9. Australopithecus sediba dined on wood: Food particles stuck on the teeth of a fossil of A. sediba revealed the nearly two-million-year-old hominid ate wood—something not yet found in any other hominid species. A. sediba was found in South Africa in 2010 and is a candidate for ancestor of the genus Homo.
10. Earliest H. sapiens fossils from Southeast Asia: Scientists working in a cave in Laos dug up fossils dating to between 46,000 and 63,000 years ago. Several aspects of the bones, including a widening of the skull behind the eyes, indicate the bones were of H. sapiens. Although other potential modern human fossils in Southeast Asia are older than this find, the researchers claim the remains from Laos are the most conclusive evidence of early humans in the region.
December 12, 2012
South Africa plays a central role in the history of paleoanthropology. Anthropologists and other scientists of the 19th and early 20th century balked at the possibility that Africa was humankind’s homeland—until an ancient hominid was unearthed in South Africa in 1924. Since then, Africa has become the center of human evolution fieldwork, and South Africa has produced a number of iconic hominid fossils and artifacts. Here is a totally subjective list of the country’s most important hominid discoveries.
Taung Child: In 1924, anatomist Raymond Dart pried a tiny fossilized partial skull and brain from a lump of rock. The bones were the remains of a child. The youngster looked like an ape, but Dart also recognized some human qualities. He decided he had found a human ancestor that was so ancient it was still ape-like in many ways. (Later, scientists would determine the bones were nearly three million years old). Dart named the hominid Australopithecus africanus. The Taung Child, known by the name of the place where the fossils came from, was the first australopithecine ever discovered—and the first early hominid found in Africa. After the discovery, anthropologists who were searching for humanity’s origins in Europe and Asia switched their attention to Africa.
Mrs. Ples: Throughout the 1930s and 1940s, paleontologist Robert Broom led the efforts to find hominids in South Africa. He scoured the region’s limestone caves and quarries—the Taung Child came from a quarry—and was well rewarded for his efforts. Of the numerous fossils he uncovered (sometimes with the help of dynamite), his most influential find was a roughly 2.5-million-year-old skull of an adult female hominid now known as Mrs. Ples. Unearthed in 1947 at a site called Sterkfontein, the skull was well preserved and displayed the same mix of ape and human features seen in the Taung Child. Finding an adult version of A. africanus helped convince skeptics that the species was an ancient human ancestor. Some anatomists had thought Taung was just an ape and would have developed more pronounced ape-like features, and lost its human-like traits, as it grew up. Instead, Mrs. Ples showed that the species retained its mix of human and ape traits throughout life.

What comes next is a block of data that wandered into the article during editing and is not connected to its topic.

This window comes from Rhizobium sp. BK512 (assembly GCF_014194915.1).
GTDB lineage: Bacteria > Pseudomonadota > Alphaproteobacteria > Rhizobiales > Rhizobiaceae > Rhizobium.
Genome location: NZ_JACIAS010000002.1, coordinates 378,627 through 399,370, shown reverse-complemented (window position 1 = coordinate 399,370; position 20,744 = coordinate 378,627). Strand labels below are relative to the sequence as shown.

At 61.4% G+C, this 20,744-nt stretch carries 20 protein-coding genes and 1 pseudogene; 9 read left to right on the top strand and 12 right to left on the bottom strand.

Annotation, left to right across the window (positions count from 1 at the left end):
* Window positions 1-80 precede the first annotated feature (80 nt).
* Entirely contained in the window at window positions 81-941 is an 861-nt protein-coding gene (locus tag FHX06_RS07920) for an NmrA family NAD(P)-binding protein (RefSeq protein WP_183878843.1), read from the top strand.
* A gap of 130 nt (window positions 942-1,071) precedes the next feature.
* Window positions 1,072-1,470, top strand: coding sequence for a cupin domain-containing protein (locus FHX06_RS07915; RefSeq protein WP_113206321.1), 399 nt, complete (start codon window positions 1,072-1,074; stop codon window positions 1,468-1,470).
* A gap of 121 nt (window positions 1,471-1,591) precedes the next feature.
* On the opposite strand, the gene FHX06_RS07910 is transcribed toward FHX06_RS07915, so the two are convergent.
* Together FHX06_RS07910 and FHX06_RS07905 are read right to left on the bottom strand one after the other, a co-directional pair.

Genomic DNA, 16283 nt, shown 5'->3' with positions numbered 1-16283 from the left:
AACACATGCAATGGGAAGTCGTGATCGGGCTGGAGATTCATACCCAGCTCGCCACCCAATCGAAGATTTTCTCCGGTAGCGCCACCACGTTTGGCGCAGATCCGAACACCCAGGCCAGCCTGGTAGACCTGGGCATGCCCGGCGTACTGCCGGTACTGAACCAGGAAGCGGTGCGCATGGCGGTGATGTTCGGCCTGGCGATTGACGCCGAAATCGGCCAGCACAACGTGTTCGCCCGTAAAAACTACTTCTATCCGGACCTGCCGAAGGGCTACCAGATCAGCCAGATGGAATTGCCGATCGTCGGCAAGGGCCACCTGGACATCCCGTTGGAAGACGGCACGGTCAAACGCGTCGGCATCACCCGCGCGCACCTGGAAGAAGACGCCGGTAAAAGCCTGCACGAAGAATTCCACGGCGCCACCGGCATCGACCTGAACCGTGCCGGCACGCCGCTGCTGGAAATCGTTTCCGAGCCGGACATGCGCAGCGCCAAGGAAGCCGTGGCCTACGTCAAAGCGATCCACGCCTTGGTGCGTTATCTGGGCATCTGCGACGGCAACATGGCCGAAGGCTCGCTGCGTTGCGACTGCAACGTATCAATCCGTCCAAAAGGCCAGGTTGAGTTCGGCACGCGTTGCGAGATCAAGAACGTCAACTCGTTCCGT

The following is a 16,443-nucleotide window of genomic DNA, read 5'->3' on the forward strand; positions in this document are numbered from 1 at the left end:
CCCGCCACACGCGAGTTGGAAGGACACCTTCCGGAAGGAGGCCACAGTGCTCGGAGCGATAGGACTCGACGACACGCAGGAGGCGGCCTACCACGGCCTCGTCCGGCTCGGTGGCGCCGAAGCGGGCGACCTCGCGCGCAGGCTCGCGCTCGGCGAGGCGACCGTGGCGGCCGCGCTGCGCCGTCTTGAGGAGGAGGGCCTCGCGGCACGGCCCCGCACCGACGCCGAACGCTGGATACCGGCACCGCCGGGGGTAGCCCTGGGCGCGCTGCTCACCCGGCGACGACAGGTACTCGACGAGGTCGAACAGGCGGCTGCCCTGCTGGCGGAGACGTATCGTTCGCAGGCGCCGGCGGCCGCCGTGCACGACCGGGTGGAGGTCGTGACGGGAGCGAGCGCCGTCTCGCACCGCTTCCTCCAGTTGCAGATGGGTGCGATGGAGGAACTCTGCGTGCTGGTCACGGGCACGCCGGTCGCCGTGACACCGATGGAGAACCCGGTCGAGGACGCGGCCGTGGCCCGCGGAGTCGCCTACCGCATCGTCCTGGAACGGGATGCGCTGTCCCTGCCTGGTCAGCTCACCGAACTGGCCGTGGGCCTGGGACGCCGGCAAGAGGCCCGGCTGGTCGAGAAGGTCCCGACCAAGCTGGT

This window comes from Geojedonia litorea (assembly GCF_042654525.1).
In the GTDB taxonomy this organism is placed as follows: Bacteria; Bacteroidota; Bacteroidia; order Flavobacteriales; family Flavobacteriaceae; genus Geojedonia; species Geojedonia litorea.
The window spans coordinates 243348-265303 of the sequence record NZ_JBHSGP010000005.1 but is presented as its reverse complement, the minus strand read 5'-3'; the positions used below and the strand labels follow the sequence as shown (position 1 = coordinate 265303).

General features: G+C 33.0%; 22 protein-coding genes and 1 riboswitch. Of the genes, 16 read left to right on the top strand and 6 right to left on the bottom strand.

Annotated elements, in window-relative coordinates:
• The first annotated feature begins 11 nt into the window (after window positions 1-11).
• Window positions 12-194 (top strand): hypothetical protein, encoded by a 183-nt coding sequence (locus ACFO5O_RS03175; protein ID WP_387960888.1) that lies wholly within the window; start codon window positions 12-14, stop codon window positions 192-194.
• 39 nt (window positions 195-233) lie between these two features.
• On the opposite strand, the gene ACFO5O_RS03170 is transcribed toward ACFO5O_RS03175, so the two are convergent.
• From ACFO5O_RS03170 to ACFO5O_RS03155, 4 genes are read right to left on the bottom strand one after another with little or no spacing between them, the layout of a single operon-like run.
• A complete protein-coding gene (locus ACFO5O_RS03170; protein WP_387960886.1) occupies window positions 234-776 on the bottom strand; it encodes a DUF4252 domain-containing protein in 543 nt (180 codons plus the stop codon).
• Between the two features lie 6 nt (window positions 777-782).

STS 14: Another one of Broom’s key finds is a set of well-preserved post-cranial bones that includes a pelvis, partial spine, ribs and upper thigh. Like Mrs. Ples, these fossils were found in 1947 at Sterkfontein and date to about 2.5 million years ago. The bones are officially known as STS 14 (STS refers to Sterkfontein) and presumably belonged to an A. africanus individual. The shape of the pelvis and spine are remarkably modern, and the find was some of the first evidence that early human ancestors walked upright on two legs.
SK 48: In addition to finding a trove of A. africanus specimens, Broom, along with his many assistants, discovered a new hominid species: Paranthropus robustus. The first hints of the species came in 1938 when Broom acquired a jaw fragment and molar that were much larger and thicker than any fossils belonging to A. africanus. Broom collected more of the unusual fossils and then hit the jackpot in 1950. A quarry worker found a nearly complete skull of an adult hominid that had giant teeth and a flat face. The fossil is officially called SK 48 (SK refers to the cave of Swartkrans where the skull was found). The collection of fossils with big chompers, which the hominids used to chew tough foods, was given the name P. robustus, which lived in South Africa about 1.8 million to 1.2 million years ago.
Little Foot: In the early 1990s, anthropologist Ron Clarke of South Africa’s University of the Witwatersrand found four small australopithecine foot bones at Sterkfontein. Later, Clarke and his colleagues discovered a nearly complete skeleton embedded in limestone that belonged to the foot. The researchers are still carefully chipping away at the rock to release the skeleton, dubbed Little Foot, but they have already noted that the individual has some characteristics not seen in any other known species of Australopithecus. But since the bones haven’t been fully studied and shared with other scientists, it’s hard to know where the hominid sits in the family tree, Science reported last year. It’s also hard to know exactly how old it is. Clarke’s team places the fossils at 3.3 million years old while other groups using different dating methods say Little Foot is more like 2.2 million years old. Science reported that Little Foot was expected to be fully liberated from its rocky enclosure sometime this year. As far as I know, that hasn’t happened yet.
Australopithecus sediba: The most recent major hominid fossil discovery in South Africa occurred in 2010. Lee Berger of the University of the Witwatersrand led a team that found two partial hominid skeletons at Malapa Cave. Dating to nearly two million years ago, the skeletons indicate that these hominids had their own unique style of walking and spent time both on the ground and in trees. X-ray scans of one of the skulls reveals that some aspects of the brain were more modern than in previous species. Berger and his colleagues therefore think the species, which they named A. sediba, could have given rise to the genus Homo.